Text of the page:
There are a good number of notable attributes regarding Mihalka's movie. One of the most interesting is the total lack of teen characters present. The characters here are all young adults and the love triangle is captured rather dramatically by the director and is handled very well compared with the cookie cutter cut out characters often associated with slasher pictures.
Rodney Gibbons' cinematography is commendable; all the more so considering the crew shot a good portion of the movie inside a real mine 900 feet underground. Considering that so many similar horror films were in production utilizing titles that recognized a holiday of some sort, this production was initially called 'The Secret', so that no one would know what the real name of the picture was.The stunt work is also good and all the actors and crew should be applauded for essentially risking their lives in a real mine to get the film in the can.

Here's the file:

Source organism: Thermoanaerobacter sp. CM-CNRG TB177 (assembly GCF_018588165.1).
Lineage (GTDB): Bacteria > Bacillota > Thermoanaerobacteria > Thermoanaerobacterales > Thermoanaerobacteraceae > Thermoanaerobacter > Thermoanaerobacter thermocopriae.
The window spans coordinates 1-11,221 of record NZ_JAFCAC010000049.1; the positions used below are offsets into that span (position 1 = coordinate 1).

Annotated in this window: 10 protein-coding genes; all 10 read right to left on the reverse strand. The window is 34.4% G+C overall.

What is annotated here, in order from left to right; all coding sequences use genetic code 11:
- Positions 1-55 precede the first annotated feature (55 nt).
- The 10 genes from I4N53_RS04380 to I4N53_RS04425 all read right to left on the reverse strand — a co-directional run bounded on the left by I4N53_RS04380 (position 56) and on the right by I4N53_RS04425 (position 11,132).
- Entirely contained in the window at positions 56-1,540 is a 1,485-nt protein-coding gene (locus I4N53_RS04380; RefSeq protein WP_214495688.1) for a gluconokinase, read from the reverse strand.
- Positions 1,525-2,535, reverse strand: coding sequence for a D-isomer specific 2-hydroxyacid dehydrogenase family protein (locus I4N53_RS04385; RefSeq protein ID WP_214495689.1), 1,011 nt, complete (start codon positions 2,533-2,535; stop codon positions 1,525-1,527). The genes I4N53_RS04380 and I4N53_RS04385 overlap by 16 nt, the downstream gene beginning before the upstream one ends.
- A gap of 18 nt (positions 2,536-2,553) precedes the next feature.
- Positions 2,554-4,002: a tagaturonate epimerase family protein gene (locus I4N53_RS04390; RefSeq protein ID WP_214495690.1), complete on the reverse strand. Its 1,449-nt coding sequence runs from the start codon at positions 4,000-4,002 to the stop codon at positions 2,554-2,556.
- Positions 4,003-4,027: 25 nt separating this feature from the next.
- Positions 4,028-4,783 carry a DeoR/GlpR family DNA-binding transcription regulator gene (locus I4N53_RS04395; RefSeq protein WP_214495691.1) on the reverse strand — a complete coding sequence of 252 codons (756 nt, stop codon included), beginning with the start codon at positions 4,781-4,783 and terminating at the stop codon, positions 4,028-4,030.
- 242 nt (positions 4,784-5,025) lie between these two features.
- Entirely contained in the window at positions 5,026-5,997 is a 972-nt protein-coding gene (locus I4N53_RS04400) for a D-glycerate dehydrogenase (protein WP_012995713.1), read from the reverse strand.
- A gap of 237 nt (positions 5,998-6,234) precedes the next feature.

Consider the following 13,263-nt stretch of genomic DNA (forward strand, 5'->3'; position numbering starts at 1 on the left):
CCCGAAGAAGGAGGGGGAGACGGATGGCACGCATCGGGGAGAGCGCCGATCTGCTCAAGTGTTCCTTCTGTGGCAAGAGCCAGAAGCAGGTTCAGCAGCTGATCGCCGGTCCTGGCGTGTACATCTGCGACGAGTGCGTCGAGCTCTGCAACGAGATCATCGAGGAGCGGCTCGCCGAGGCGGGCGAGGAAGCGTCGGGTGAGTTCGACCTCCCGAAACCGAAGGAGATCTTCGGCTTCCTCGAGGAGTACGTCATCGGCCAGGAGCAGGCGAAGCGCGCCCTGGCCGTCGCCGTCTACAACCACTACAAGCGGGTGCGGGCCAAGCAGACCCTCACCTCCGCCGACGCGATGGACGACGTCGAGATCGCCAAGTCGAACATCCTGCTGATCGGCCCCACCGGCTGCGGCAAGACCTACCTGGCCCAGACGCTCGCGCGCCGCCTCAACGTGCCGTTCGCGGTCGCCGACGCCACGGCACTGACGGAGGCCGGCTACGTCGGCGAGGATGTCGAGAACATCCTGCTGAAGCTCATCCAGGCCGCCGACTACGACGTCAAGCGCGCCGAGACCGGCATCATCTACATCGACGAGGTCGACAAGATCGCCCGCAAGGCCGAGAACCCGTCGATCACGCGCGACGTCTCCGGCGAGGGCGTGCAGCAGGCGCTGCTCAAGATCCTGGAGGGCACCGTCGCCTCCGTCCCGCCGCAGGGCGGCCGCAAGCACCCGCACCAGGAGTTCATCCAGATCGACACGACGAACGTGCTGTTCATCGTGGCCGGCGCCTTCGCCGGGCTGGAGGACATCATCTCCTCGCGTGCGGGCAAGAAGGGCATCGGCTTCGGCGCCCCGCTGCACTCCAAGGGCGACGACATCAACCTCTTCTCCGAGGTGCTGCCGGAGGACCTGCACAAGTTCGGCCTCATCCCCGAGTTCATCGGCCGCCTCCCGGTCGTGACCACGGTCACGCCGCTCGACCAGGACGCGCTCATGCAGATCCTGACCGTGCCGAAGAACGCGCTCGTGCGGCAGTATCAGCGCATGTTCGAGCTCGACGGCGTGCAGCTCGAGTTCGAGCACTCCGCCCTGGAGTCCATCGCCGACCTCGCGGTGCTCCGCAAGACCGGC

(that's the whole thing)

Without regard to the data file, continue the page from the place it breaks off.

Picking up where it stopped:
The score by Paul Zaza is suitably spooktacular when it needs to be if only occasionally ominous. The cues are subtle much of the time but the viewer gets a good stinger when one of the hapless characters is about to be offed in some gruesomely spectacular fashion. The dark natured ballad that plays over the end credits detailing the actions seen in the film has a Gordon Lightfoot sound to it and was sung by Scottish-Canadian John McDermott. He was hired by the films composer, Paul Zaza. The tune is very folksy and a good piece of music.
MY BLOODY VALENTINE (1981) is a bloody good time that is just as much fun now as it was back during its original release. The restored gore scenes are easily the only reason to double dip for those who have bought the previous edition from Paramount. But then, taking into consideration the alternate shot during the flashback sequence, fans may want to hold onto the previous DVD edition. One of the best slashers ever finally gets its due on DVD.
This review is representative of the Lionsgate DVD.